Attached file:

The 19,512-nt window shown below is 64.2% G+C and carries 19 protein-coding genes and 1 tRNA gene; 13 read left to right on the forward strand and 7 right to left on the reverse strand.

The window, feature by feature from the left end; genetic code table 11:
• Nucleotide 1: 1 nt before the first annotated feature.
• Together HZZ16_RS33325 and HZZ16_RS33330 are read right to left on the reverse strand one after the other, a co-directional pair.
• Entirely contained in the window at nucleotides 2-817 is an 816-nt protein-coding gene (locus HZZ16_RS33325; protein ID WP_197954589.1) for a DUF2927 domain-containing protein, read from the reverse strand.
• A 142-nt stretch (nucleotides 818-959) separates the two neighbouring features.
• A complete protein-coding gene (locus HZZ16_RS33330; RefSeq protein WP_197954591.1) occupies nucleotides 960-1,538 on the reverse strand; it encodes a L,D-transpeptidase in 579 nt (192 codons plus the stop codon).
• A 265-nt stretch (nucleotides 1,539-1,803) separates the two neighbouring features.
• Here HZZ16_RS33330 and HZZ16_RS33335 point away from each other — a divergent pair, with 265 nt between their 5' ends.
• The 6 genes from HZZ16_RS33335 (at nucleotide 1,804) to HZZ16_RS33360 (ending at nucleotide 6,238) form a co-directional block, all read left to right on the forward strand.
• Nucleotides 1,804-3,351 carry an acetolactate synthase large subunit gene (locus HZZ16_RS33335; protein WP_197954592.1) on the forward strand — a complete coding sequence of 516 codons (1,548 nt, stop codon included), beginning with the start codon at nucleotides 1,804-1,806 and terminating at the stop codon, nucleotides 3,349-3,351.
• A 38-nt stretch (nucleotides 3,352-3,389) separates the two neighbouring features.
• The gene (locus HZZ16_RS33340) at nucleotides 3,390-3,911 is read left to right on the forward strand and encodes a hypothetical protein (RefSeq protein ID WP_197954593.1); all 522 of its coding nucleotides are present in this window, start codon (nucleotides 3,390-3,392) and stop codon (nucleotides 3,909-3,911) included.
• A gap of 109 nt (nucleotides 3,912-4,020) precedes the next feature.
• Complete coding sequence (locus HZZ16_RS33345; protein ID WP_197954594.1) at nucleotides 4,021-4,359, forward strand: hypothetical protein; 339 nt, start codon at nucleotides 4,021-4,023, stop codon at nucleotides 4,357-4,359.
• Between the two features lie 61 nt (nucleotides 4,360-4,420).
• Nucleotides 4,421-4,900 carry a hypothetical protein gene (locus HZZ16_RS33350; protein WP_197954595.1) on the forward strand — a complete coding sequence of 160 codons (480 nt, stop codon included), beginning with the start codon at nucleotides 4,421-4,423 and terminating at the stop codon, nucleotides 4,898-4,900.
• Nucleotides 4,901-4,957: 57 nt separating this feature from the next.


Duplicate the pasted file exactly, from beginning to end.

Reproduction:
The 19,512-nt window shown below is 64.2% G+C and carries 19 protein-coding genes and 1 tRNA gene; 13 read left to right on the forward strand and 7 right to left on the reverse strand.

The window, feature by feature from the left end; genetic code table 11:
• Nucleotide 1: 1 nt before the first annotated feature.
• Together HZZ16_RS33325 and HZZ16_RS33330 are read right to left on the reverse strand one after the other, a co-directional pair.
• Entirely contained in the window at nucleotides 2-817 is an 816-nt protein-coding gene (locus HZZ16_RS33325; protein ID WP_197954589.1) for a DUF2927 domain-containing protein, read from the reverse strand.
• A 142-nt stretch (nucleotides 818-959) separates the two neighbouring features.
• A complete protein-coding gene (locus HZZ16_RS33330; RefSeq protein WP_197954591.1) occupies nucleotides 960-1,538 on the reverse strand; it encodes a L,D-transpeptidase in 579 nt (192 codons plus the stop codon).
• A 265-nt stretch (nucleotides 1,539-1,803) separates the two neighbouring features.
• Here HZZ16_RS33330 and HZZ16_RS33335 point away from each other — a divergent pair, with 265 nt between their 5' ends.
• The 6 genes from HZZ16_RS33335 (at nucleotide 1,804) to HZZ16_RS33360 (ending at nucleotide 6,238) form a co-directional block, all read left to right on the forward strand.
• Nucleotides 1,804-3,351 carry an acetolactate synthase large subunit gene (locus HZZ16_RS33335; protein WP_197954592.1) on the forward strand — a complete coding sequence of 516 codons (1,548 nt, stop codon included), beginning with the start codon at nucleotides 1,804-1,806 and terminating at the stop codon, nucleotides 3,349-3,351.
• A 38-nt stretch (nucleotides 3,352-3,389) separates the two neighbouring features.
• The gene (locus HZZ16_RS33340) at nucleotides 3,390-3,911 is read left to right on the forward strand and encodes a hypothetical protein (RefSeq protein ID WP_197954593.1); all 522 of its coding nucleotides are present in this window, start codon (nucleotides 3,390-3,392) and stop codon (nucleotides 3,909-3,911) included.
• A gap of 109 nt (nucleotides 3,912-4,020) precedes the next feature.
• Complete coding sequence (locus HZZ16_RS33345; protein ID WP_197954594.1) at nucleotides 4,021-4,359, forward strand: hypothetical protein; 339 nt, start codon at nucleotides 4,021-4,023, stop codon at nucleotides 4,357-4,359.
• Between the two features lie 61 nt (nucleotides 4,360-4,420).
• Nucleotides 4,421-4,900 carry a hypothetical protein gene (locus HZZ16_RS33350; protein WP_197954595.1) on the forward strand — a complete coding sequence of 160 codons (480 nt, stop codon included), beginning with the start codon at nucleotides 4,421-4,423 and terminating at the stop codon, nucleotides 4,898-4,900.
• Nucleotides 4,901-4,957: 57 nt separating this feature from the next.